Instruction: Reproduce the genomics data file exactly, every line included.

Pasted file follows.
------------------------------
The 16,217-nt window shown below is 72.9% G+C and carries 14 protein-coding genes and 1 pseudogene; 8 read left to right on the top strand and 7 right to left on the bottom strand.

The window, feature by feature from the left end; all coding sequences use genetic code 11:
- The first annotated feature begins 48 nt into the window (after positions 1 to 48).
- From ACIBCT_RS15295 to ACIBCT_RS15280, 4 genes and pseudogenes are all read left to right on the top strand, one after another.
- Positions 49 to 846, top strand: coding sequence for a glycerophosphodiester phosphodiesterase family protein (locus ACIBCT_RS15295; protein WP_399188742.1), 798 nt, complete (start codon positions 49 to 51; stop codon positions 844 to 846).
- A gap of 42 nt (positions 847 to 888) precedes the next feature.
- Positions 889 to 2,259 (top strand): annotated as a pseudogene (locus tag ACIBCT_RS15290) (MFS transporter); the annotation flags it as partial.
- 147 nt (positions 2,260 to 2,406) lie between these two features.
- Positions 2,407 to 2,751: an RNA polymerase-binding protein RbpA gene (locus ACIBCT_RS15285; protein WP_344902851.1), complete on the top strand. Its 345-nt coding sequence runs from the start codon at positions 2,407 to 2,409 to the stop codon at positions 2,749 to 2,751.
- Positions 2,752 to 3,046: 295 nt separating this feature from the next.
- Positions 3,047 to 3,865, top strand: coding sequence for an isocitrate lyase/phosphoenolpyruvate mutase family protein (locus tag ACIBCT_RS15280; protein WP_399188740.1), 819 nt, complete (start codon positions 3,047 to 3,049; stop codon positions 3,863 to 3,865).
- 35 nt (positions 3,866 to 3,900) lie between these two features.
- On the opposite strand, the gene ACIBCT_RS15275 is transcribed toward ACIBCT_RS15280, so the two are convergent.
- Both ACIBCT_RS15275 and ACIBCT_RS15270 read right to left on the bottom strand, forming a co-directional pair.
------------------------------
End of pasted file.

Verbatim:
The 16,217-nt window shown below is 72.9% G+C and carries 14 protein-coding genes and 1 pseudogene; 8 read left to right on the top strand and 7 right to left on the bottom strand.

The window, feature by feature from the left end; all coding sequences use genetic code 11:
- The first annotated feature begins 48 nt into the window (after positions 1 to 48).
- From ACIBCT_RS15295 to ACIBCT_RS15280, 4 genes and pseudogenes are all read left to right on the top strand, one after another.
- Positions 49 to 846, top strand: coding sequence for a glycerophosphodiester phosphodiesterase family protein (locus ACIBCT_RS15295; protein WP_399188742.1), 798 nt, complete (start codon positions 49 to 51; stop codon positions 844 to 846).
- A gap of 42 nt (positions 847 to 888) precedes the next feature.
- Positions 889 to 2,259 (top strand): annotated as a pseudogene (locus tag ACIBCT_RS15290) (MFS transporter); the annotation flags it as partial.
- 147 nt (positions 2,260 to 2,406) lie between these two features.
- Positions 2,407 to 2,751: an RNA polymerase-binding protein RbpA gene (locus ACIBCT_RS15285; protein WP_344902851.1), complete on the top strand. Its 345-nt coding sequence runs from the start codon at positions 2,407 to 2,409 to the stop codon at positions 2,749 to 2,751.
- Positions 2,752 to 3,046: 295 nt separating this feature from the next.
- Positions 3,047 to 3,865, top strand: coding sequence for an isocitrate lyase/phosphoenolpyruvate mutase family protein (locus tag ACIBCT_RS15280; protein WP_399188740.1), 819 nt, complete (start codon positions 3,047 to 3,049; stop codon positions 3,863 to 3,865).
- 35 nt (positions 3,866 to 3,900) lie between these two features.
- On the opposite strand, the gene ACIBCT_RS15275 is transcribed toward ACIBCT_RS15280, so the two are convergent.
- Both ACIBCT_RS15275 and ACIBCT_RS15270 read right to left on the bottom strand, forming a co-directional pair.